Cold weather makes spring easier to anticipate

June 18th, 2015 10:26 am

First Posted: 2/17/2015

Fat, fluffy, picturesque snowflakes were drifting across the valley as I wrote this column, and we had a welcome break from the freezing temperatures of the past weeks.

I’ll take snow over intense cold any day of the week and revel in its beauty, and its peacefulness. I enjoyed this short reprieve from single digit degree weather, maybe more so because temperatures have been descending to zero more often lately.

The temperature dipped to the single digits just in time for the Frozen Fairy Tales weekend that is Clarks Summit’s Festival of Ice, which took place Feb. 13-16.

The Gathering Place was the scene of many festival events, several supported by the Abington Area Community Classroom. Amanda Caleb, Ph.D., from Misericordia University presented a talk on the history of fairy tales on Saturday.

Posing as Maleficent, I presented a spinning demonstration for kids and adults Saturday afternoon.

In partnership with the Scranton Storyslam, AACC sponsored a story-telling event Friday night, with Pat Martin as emcee. Pat will teach a class on Improv for AACC at 7 p.m. Thursdays, April 9 through May 7.

We supported Appalachia Service Project’s bake sale to sponsor their yearly mission trip taking teenagers to Appalachia to repair homes.

This week the AACC committee has been active planning the mailing and distribution of our brochure, where you will find 35 class offerings running the gambit from cooking to beekeeping, health issues to computer technology and talks at the Keystone Observatory to nature walks on the Trolley Trail.

If you, like countless others, can hardly wait for spring — when hopefully the sun will grace us more than one day at a time — the community classroom has countless reasons to anticipate spring.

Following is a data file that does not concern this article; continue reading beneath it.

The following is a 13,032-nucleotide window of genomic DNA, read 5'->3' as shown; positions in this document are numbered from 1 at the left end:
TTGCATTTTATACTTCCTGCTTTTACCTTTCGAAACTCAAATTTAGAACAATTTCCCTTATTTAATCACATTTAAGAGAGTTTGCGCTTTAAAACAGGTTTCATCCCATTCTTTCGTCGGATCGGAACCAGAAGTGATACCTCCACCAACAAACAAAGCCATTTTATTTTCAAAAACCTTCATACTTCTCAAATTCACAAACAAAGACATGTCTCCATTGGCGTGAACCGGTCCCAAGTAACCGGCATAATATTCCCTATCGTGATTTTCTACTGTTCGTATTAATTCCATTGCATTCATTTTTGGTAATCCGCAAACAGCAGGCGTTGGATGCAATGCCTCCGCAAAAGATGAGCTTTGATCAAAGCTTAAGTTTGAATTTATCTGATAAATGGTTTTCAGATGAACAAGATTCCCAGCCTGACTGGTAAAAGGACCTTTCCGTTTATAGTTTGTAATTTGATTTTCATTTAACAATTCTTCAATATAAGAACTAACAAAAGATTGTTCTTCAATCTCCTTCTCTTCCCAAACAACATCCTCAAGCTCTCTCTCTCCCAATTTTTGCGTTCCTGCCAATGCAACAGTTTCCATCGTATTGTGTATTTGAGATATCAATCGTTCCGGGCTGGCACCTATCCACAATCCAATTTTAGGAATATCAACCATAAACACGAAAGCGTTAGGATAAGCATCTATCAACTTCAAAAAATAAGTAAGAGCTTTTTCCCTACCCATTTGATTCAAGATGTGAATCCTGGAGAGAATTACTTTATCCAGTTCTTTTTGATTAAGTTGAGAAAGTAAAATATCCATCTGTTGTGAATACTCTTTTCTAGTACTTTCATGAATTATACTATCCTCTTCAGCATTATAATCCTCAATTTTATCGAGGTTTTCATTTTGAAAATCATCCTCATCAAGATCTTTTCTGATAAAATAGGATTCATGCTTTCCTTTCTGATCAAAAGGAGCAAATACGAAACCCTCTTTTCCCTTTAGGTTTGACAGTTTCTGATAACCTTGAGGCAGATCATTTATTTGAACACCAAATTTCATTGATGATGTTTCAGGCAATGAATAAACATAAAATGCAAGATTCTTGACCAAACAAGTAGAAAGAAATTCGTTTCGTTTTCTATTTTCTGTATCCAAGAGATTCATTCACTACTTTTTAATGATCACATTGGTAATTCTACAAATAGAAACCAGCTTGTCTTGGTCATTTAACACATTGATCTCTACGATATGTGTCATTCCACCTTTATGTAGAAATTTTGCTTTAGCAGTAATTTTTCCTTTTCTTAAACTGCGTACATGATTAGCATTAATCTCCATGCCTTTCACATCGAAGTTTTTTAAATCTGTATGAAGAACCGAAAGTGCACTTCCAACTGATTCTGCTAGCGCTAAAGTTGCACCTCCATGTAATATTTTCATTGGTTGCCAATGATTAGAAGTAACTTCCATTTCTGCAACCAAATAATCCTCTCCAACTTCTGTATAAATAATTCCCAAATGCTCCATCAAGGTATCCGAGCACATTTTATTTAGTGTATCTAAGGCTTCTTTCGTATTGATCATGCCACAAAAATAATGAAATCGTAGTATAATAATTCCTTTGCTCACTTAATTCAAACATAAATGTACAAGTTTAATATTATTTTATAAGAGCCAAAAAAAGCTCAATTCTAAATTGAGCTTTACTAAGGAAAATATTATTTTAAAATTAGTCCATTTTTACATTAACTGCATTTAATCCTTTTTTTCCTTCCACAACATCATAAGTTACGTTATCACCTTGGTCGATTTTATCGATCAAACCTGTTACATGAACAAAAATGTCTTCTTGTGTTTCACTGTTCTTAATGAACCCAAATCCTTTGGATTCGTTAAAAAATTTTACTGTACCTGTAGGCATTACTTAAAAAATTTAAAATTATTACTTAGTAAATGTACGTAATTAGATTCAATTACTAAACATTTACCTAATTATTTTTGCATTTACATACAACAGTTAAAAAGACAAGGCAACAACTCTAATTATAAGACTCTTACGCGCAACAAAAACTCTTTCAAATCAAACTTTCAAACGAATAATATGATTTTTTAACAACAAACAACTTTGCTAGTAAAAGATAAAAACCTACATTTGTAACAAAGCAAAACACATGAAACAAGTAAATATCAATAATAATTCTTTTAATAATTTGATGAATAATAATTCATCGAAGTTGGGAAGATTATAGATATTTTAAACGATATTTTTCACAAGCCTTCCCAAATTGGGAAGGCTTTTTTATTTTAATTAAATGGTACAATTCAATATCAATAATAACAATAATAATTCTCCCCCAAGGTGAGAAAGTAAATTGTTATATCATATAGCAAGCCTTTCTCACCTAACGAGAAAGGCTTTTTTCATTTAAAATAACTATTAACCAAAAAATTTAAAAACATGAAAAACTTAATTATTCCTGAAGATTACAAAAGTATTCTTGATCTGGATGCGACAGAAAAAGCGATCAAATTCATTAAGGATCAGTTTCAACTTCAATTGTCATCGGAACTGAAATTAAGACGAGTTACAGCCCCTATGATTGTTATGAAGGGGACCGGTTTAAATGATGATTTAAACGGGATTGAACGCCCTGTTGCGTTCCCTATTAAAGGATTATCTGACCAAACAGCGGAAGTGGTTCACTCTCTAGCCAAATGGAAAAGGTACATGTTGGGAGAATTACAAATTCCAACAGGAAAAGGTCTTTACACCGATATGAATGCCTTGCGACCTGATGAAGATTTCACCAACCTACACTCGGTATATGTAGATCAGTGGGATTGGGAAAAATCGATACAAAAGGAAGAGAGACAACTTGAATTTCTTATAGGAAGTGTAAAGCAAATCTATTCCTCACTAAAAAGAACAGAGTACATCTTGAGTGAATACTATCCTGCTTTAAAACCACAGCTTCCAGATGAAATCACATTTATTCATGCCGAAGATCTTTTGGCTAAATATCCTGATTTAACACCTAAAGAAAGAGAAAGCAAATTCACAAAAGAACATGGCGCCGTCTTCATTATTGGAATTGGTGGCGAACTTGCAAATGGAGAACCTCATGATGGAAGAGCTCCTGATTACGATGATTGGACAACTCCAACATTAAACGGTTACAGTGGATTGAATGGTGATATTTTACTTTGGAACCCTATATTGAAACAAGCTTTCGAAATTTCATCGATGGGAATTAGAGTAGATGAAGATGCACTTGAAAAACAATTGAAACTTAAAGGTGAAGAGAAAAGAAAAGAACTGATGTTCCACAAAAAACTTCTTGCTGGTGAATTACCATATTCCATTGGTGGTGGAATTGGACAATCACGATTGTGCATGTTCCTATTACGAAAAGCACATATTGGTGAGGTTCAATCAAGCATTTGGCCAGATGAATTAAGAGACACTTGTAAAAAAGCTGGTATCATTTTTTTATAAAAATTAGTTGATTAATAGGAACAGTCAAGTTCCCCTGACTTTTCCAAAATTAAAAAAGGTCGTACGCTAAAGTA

Anticipation — what a great word. The looking forward to, a foretaste and expectation of things ahead. I anticipate the coming of Wednesday, March 4 when AACC’s bus trip takes off for the Philadelphia Flower Show; a chance to be astounded by the wealth of flowers and their color and beauty even before the first crocus appears in our gardens. And, of course, your chance to plan your own tour of the city with the hours left before you leave for home at 7 p.m. There are only 11 seats left for this trip.

On Monday, March 2, Jill and Gehred Wetzel begin teaching Advanced Bolero, Intermediate Cha Cha, and Beginners Mambo and Merengue. What greater remedy for the winter blahs than to dance the night away!

If making matters to you, you can anticipate making felt on Thursday, March 19, or creating a colorful silk scarf on Thursday, March 26. Or how about creating your own screenplay? Iris Davison would love to show you how for five Thursdays beginning March 19. She is a script consultant, an adjunct professor at Marywood and has 15 years of experience writing.

Don’t forget to be active and pro-active this spring. Take Brent Stouffer’s introduction to Tae Kwon Do on Saturday mornings beginning 10 a.m. March 21.

At the end of March we have a talented local lady, Kavita Mizen, ready to show you how to plan a year-round garden way before the ground has thawed. Two Saturday mornings at 10 a.m., March 28 and April 4, Kavita will inspire you in your gardening desires, and your wish to eat healthy in any season. She has five years of experience running a family business in organic vegetable and ornamental plant production, and she has a master of science degree in Integrated Plant and Soil Sciences.

Our brochure is out there. Some of you have received it in the mail; if you have not, you may find the brochure at the library, and at different venues about town. Don’t forget we have a website where there is more detailed information on all the classes we offer: All of our classes are limited; if you are interested in any class or trip, please register early so you are not disappointed.

The New York City trip leaves at 8 p.m. April 18 from the Viewmont Mall parking lot in front of Sears.

Our May schedule seems to be centered on health with classes discussing these topics: Thinking and Health with Kevin Creegan Ph.D., Create a Healthy Lifestyle with Judy Rienzi, R.N. and The Joy Diet with Janet Dunn.

Licensed acupuncturist Maria Wansacz will teach you the basics of acupuncture, how it works, and how to use acupressure for common ailments on Thursday, May 14; while Gene Geeza, P.T. will explain myofascial release on May 14.

Finally, on Thursday, May 28, volunteers from the Voluntary Action Center will present “What are You Doing for the Rest of Your Life?” Explore various volunteer opportunities available in your community. Through a series of questions and discussions find your passions and where you can contribute your talents.